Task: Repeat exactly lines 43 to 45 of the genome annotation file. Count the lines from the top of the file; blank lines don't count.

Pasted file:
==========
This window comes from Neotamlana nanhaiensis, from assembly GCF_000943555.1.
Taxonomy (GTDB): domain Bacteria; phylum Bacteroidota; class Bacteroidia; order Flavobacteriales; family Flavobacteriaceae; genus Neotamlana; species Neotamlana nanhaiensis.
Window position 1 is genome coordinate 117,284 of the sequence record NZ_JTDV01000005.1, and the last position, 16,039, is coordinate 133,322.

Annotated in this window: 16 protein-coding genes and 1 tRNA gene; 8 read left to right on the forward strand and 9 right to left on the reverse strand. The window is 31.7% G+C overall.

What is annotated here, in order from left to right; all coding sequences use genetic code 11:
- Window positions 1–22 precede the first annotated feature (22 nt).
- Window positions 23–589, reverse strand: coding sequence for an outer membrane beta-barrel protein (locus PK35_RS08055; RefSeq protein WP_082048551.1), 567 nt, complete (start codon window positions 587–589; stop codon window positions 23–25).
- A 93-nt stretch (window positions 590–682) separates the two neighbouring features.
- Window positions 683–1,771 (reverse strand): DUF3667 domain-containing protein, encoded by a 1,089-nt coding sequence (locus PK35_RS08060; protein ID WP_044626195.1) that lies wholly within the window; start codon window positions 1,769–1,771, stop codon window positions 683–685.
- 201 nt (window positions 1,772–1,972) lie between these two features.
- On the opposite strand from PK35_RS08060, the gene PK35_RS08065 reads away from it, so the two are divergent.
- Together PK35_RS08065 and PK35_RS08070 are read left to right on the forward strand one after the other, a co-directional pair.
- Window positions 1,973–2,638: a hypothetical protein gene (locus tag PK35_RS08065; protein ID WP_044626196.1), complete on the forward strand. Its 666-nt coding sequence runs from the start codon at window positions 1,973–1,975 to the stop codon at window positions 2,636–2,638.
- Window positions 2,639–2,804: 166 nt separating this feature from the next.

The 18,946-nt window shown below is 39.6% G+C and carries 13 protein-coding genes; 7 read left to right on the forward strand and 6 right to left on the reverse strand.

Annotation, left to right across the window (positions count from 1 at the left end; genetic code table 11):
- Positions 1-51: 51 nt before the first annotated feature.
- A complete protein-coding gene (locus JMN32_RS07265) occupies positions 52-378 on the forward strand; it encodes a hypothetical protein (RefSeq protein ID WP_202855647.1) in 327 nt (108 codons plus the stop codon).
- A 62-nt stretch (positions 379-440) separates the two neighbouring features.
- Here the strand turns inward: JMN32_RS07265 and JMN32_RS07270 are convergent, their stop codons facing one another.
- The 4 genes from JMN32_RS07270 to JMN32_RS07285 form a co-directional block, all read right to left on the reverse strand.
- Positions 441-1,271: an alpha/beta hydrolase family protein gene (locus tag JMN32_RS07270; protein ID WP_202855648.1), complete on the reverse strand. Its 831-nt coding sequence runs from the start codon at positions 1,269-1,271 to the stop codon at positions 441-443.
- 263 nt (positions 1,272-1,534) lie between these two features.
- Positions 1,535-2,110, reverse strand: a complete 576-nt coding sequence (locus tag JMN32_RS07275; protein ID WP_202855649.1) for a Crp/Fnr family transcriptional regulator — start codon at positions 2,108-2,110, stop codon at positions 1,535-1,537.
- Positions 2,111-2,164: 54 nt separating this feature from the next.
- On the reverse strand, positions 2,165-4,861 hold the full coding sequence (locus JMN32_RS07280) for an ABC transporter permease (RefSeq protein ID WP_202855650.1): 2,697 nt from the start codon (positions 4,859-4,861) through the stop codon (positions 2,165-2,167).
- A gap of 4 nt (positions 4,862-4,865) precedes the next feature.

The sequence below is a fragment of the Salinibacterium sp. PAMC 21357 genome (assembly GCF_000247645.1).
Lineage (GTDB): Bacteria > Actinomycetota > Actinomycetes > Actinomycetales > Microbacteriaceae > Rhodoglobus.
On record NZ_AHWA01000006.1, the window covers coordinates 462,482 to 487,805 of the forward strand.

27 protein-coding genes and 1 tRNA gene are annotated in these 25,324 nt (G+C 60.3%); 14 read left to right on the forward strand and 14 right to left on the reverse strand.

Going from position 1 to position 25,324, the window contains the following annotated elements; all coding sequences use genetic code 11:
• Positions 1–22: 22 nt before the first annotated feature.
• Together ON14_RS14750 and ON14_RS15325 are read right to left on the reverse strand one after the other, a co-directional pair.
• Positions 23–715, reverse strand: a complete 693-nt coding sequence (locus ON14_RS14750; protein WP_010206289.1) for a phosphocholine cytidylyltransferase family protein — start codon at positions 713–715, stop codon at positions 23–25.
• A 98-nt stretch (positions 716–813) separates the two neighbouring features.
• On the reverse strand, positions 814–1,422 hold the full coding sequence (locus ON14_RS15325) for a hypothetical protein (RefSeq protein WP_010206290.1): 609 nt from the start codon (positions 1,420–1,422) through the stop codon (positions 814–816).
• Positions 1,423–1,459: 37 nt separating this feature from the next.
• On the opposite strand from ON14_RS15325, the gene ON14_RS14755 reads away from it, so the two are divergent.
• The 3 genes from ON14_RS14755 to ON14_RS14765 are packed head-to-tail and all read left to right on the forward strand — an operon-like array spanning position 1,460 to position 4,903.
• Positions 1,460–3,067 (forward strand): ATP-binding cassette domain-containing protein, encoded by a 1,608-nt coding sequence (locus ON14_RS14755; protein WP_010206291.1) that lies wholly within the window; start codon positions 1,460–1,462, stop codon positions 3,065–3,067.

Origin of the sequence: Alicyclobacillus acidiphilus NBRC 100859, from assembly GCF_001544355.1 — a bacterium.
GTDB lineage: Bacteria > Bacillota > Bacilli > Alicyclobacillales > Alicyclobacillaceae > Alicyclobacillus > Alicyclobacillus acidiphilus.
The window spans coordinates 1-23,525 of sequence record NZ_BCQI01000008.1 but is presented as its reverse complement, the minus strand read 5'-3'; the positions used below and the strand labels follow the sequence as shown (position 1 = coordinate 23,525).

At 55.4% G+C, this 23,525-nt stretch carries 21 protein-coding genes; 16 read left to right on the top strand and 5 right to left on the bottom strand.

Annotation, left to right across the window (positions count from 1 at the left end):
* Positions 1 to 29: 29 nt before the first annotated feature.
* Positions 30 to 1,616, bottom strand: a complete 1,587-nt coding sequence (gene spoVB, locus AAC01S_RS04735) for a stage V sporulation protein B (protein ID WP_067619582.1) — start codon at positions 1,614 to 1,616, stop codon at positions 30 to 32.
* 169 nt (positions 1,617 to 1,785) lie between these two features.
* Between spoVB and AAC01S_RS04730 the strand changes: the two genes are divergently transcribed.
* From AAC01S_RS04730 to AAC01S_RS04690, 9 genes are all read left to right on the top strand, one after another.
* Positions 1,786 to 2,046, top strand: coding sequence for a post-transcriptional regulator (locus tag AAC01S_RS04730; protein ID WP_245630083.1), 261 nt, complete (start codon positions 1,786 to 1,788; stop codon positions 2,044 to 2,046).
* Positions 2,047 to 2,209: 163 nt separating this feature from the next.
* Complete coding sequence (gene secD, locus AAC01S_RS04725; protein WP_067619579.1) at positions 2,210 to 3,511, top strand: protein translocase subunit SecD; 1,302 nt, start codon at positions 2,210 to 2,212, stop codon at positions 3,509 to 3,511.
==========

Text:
GTDB lineage: Bacteria > Bacillota > Bacilli > Alicyclobacillales > Alicyclobacillaceae > Alicyclobacillus > Alicyclobacillus acidiphilus.
The window spans coordinates 1-23,525 of sequence record NZ_BCQI01000008.1 but is presented as its reverse complement, the minus strand read 5'-3'; the positions used below and the strand labels follow the sequence as shown (position 1 = coordinate 23,525).

At 55.4% G+C, this 23,525-nt stretch carries 21 protein-coding genes; 16 read left to right on the top strand and 5 right to left on the bottom strand.